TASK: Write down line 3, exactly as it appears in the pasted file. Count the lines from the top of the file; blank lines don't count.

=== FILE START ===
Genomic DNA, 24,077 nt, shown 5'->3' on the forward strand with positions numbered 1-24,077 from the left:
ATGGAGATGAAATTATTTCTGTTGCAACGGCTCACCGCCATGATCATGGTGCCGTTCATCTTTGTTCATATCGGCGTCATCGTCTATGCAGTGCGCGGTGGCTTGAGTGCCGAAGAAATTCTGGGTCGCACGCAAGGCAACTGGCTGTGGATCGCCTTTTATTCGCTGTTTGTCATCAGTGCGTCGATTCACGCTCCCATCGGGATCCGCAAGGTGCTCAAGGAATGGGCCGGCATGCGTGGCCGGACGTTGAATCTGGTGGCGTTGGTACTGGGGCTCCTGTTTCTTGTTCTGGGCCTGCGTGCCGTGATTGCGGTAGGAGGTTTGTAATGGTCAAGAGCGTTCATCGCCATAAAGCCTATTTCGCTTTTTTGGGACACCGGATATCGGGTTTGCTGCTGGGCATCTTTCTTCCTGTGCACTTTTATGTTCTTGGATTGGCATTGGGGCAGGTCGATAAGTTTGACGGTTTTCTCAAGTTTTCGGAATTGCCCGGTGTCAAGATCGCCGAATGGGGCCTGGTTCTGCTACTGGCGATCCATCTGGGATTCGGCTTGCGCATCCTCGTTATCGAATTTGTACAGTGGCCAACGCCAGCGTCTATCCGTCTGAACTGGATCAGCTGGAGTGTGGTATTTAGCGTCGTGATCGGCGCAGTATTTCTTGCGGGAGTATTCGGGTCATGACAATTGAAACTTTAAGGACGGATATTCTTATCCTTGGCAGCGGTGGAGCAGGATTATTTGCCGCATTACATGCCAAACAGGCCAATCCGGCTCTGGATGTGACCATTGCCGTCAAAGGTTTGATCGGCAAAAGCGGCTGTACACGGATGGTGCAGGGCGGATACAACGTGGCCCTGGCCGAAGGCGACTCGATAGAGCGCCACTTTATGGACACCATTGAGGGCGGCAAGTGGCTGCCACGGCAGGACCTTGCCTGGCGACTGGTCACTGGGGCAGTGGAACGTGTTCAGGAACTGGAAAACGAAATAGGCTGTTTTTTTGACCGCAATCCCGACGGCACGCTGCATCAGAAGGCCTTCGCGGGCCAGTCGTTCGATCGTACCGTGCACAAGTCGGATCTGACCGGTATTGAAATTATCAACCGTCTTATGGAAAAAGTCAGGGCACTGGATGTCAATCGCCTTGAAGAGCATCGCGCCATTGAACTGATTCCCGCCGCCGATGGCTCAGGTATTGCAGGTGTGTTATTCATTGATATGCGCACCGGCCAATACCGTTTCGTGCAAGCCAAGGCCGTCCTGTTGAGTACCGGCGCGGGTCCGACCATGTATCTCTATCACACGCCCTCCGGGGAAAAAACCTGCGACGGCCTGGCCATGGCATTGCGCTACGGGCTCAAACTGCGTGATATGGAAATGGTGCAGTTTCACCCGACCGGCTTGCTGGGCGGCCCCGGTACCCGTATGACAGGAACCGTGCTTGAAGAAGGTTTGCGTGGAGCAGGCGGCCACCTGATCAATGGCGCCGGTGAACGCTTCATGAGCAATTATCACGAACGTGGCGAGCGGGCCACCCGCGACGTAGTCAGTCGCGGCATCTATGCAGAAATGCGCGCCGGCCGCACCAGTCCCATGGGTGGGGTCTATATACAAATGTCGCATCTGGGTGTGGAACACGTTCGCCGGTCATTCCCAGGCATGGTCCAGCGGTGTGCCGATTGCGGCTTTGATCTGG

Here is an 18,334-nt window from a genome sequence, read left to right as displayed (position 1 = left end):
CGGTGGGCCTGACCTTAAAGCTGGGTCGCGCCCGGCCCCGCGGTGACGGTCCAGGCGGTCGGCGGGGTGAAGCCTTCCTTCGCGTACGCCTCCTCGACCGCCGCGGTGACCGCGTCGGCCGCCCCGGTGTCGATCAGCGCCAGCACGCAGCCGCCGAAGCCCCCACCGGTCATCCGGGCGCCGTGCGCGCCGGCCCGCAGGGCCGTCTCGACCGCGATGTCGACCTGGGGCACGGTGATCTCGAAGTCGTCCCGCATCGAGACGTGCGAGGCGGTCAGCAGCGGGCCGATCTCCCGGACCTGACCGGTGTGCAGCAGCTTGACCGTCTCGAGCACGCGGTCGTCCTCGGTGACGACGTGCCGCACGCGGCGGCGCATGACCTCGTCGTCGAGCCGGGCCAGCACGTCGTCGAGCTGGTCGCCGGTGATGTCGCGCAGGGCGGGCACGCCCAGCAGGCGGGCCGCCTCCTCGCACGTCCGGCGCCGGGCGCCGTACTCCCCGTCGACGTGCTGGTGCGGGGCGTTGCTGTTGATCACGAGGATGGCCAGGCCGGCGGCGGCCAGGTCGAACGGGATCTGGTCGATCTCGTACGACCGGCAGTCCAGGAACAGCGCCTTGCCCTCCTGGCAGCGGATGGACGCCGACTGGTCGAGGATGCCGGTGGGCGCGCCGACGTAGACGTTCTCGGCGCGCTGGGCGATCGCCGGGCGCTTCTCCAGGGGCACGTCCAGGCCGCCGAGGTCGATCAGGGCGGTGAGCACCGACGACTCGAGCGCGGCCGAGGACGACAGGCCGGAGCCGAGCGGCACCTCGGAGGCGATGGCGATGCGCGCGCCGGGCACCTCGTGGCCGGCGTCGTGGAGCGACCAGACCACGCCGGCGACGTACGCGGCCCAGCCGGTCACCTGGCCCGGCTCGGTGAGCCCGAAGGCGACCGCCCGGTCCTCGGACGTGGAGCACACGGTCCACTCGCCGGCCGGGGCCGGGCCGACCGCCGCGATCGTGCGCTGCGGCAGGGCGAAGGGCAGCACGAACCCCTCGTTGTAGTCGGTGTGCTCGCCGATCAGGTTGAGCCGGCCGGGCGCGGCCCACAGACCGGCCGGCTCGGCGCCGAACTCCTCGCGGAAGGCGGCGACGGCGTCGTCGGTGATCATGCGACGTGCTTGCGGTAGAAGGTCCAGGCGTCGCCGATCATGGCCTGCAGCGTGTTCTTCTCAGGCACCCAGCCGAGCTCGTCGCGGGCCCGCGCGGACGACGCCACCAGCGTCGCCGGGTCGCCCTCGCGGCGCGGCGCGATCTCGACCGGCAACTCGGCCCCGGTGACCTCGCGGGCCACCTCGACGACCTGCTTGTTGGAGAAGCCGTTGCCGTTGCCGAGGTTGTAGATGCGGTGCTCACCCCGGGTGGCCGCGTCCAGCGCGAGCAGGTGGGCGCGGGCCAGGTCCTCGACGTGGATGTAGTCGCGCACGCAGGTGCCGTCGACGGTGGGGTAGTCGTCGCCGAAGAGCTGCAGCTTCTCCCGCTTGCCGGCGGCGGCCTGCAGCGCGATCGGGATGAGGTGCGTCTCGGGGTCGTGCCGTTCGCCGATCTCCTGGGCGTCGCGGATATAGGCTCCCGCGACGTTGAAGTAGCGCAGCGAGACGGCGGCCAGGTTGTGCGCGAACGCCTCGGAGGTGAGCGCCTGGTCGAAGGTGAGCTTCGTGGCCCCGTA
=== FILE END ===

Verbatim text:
Here is an 18,334-nt window from a genome sequence, read left to right as displayed (position 1 = left end):